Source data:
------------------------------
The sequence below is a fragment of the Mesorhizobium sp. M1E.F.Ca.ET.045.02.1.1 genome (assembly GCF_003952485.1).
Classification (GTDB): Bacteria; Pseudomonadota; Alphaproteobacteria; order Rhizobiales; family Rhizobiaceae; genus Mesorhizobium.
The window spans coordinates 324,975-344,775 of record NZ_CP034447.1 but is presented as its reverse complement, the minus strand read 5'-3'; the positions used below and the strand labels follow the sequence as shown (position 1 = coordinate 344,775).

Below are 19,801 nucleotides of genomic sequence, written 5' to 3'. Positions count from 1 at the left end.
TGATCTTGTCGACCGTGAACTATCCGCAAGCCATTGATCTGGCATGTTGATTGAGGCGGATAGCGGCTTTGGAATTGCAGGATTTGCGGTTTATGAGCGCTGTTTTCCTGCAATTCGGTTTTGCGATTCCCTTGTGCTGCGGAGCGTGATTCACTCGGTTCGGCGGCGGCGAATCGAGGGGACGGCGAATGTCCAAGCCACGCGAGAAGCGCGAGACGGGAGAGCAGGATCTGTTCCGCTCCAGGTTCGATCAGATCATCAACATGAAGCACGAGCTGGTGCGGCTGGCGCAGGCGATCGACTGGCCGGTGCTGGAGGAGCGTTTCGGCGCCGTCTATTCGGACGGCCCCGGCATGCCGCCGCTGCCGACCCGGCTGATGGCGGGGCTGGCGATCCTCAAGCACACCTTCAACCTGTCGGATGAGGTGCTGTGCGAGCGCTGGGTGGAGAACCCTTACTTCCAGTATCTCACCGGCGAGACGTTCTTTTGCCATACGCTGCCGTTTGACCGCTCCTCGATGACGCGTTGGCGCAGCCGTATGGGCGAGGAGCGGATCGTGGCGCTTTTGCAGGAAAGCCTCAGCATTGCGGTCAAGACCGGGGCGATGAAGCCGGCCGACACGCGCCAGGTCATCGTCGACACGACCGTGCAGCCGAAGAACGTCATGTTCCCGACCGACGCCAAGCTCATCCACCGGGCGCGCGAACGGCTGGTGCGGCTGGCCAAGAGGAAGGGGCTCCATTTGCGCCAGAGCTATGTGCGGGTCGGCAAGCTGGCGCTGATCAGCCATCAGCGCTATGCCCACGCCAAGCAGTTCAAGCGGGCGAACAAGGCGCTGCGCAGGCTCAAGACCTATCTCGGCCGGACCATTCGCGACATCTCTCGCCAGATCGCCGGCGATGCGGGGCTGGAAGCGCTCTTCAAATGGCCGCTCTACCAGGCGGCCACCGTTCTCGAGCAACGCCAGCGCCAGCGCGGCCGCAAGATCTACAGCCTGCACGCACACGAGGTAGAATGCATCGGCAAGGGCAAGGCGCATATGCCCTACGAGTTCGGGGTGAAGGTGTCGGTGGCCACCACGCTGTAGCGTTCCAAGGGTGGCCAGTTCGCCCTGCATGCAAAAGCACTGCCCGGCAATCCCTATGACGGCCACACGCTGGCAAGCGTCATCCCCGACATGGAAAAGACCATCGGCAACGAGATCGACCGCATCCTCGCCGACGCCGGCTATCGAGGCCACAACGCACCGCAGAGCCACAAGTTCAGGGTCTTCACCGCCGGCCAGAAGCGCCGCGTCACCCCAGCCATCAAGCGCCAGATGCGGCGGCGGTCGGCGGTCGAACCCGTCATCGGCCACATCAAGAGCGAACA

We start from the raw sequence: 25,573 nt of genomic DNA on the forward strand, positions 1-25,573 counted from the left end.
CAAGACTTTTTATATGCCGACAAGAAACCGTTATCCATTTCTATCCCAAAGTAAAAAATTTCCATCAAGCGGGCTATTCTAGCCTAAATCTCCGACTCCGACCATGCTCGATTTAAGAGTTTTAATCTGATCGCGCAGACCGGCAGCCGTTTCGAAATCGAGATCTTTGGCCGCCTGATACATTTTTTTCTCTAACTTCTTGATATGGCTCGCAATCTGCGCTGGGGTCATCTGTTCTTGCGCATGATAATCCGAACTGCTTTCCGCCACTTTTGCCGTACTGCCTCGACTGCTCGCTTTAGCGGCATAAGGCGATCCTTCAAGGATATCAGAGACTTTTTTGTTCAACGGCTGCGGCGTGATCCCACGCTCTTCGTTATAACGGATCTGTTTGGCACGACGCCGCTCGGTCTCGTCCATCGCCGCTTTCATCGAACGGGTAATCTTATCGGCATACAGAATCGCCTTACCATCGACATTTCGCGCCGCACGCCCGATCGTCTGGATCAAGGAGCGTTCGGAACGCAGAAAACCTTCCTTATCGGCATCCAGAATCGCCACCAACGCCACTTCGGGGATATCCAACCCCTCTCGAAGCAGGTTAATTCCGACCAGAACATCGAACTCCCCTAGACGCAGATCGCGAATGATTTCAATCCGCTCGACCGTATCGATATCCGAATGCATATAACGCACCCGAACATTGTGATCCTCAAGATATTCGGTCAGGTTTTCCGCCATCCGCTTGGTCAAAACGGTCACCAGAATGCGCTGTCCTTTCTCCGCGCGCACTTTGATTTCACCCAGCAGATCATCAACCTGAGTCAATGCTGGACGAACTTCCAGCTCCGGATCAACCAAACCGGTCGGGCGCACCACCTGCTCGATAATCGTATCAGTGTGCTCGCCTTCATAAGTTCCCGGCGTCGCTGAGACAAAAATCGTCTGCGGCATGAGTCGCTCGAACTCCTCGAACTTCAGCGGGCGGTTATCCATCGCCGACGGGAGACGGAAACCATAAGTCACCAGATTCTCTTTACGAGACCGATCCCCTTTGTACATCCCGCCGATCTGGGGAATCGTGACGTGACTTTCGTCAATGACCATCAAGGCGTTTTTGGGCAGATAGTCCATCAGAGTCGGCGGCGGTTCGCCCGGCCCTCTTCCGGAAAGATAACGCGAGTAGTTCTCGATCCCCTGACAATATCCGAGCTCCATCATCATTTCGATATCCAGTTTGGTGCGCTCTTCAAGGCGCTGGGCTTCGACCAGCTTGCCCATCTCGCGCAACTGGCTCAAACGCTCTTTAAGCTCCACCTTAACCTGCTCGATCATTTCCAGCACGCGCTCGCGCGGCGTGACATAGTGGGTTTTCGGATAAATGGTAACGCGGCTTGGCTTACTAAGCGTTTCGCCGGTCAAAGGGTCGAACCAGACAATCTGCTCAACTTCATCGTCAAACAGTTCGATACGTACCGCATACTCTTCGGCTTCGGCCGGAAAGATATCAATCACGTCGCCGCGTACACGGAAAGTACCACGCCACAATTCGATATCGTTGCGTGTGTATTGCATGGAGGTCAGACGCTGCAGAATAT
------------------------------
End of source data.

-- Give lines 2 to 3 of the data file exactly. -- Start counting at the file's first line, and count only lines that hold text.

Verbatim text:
Classification (GTDB): Bacteria; Pseudomonadota; Alphaproteobacteria; order Rhizobiales; family Rhizobiaceae; genus Mesorhizobium.
The window spans coordinates 324,975-344,775 of record NZ_CP034447.1 but is presented as its reverse complement, the minus strand read 5'-3'; the positions used below and the strand labels follow the sequence as shown (position 1 = coordinate 344,775).